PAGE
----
LANSING, Mich. — The Lansing Police Department, the Michigan Gaming Control Board, and the Attorney’s General Office are investigating two allegedly illegal storefront casinos on Lansing’s south side.
Lansing police say after a tip and community complaints, they issued search warrants for 777 Game of Skill at 5031 South Cedar Street on March 4, and for Bourbon Street at the Logan Square Shopping Center on 3222 South Martin Luther King Blvd on February 28.
“Notably, both of these locations had full sized slot machines, which are akin to the type of slot machines you would actually see on the casino floor. There was 82 machines that were seized in connection with these two search warrants,” said Kurt Steinkamp, the deputy director of the Licensing and Investigation Division of the Michigan Gaming Control Board. “In addition, there was also excess of $91,000 of proceeds, suspected gambling proceeds, that were seized in connection with these two search warrants.”
According to Steinkamp, safety is a concern at illegal gambling operations. “Clearly, these are not licensed locations to provide gambling in the state of Michigan,” Steinkamp said. “So, this means there's no regulatory framework in place to protect the players involved. There's no measures in place to protect individuals who may have problems with gambling. Safety is another concern. These types of locations that do have or are suspected of having illegal gambling going on are also known to have other types of illegal activity that occur.”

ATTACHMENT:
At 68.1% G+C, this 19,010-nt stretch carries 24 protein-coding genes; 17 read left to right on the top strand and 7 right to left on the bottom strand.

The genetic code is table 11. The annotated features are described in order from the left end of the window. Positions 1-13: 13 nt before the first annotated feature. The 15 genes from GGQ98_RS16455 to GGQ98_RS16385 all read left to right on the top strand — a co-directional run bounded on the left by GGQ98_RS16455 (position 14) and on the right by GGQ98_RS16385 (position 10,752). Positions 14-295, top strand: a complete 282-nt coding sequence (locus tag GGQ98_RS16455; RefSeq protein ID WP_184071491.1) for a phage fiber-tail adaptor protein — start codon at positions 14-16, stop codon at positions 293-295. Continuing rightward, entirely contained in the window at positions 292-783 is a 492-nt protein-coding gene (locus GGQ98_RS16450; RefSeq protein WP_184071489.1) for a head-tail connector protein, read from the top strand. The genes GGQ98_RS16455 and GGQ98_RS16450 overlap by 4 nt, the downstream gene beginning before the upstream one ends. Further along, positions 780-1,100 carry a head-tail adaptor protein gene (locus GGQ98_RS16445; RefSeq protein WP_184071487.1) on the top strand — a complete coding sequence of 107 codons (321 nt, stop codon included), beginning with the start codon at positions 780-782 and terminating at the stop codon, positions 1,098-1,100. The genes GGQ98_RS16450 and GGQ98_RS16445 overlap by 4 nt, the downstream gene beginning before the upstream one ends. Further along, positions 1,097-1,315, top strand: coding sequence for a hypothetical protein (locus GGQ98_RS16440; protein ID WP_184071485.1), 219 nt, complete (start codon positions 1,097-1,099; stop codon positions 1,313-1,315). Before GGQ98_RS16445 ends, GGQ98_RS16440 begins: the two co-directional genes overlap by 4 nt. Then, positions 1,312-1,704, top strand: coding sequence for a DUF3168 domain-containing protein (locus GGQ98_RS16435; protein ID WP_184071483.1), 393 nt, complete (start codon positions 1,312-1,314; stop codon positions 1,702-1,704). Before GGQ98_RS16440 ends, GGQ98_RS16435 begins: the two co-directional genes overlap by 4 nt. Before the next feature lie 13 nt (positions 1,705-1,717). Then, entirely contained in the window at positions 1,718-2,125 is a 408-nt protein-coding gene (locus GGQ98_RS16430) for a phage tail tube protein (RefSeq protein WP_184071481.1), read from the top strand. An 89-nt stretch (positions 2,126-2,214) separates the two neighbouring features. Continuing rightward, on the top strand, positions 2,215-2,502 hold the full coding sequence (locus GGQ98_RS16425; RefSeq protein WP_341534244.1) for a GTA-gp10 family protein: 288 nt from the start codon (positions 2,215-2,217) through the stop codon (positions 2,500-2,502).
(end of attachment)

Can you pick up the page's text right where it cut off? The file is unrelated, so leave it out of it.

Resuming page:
Steinkamp said those involved with the operations could be prosecuted. "It wouldn't be uncommon for locations of this type to see charges brought up against them in relation to running an illegal gambling operation.”
Lansing Mayor Andy Schor said in a statement that “unregulated, illegal gambling operations in Lansing invite crime into our neighborhoods and business corridors. We are doing all we can to identify these illegal establishments and shut them down permanently. I am thankful for the efforts of the Michigan Gaming Control Board, the Attorney General, and other state agencies in working with the Lansing Police Department to shut down these illegal operations and keep our residents safe.”
According to a press release from the Michigan Gaming Control Board, there were 28 full-size slot machines, one virtual blackjack table and other casino-style games at Bourbon Street. The machines, 62 in total, were removed from the location. There were 13 full-size slot machines and seven other gambling games at 777 Game of Skill.
The case is still under investigation.
The Michigan Gaming Control Board is encouraging residents to report suspicious or illegal gambling activities by contacting their anonymous 24-hour tip line at 888-314-2682.
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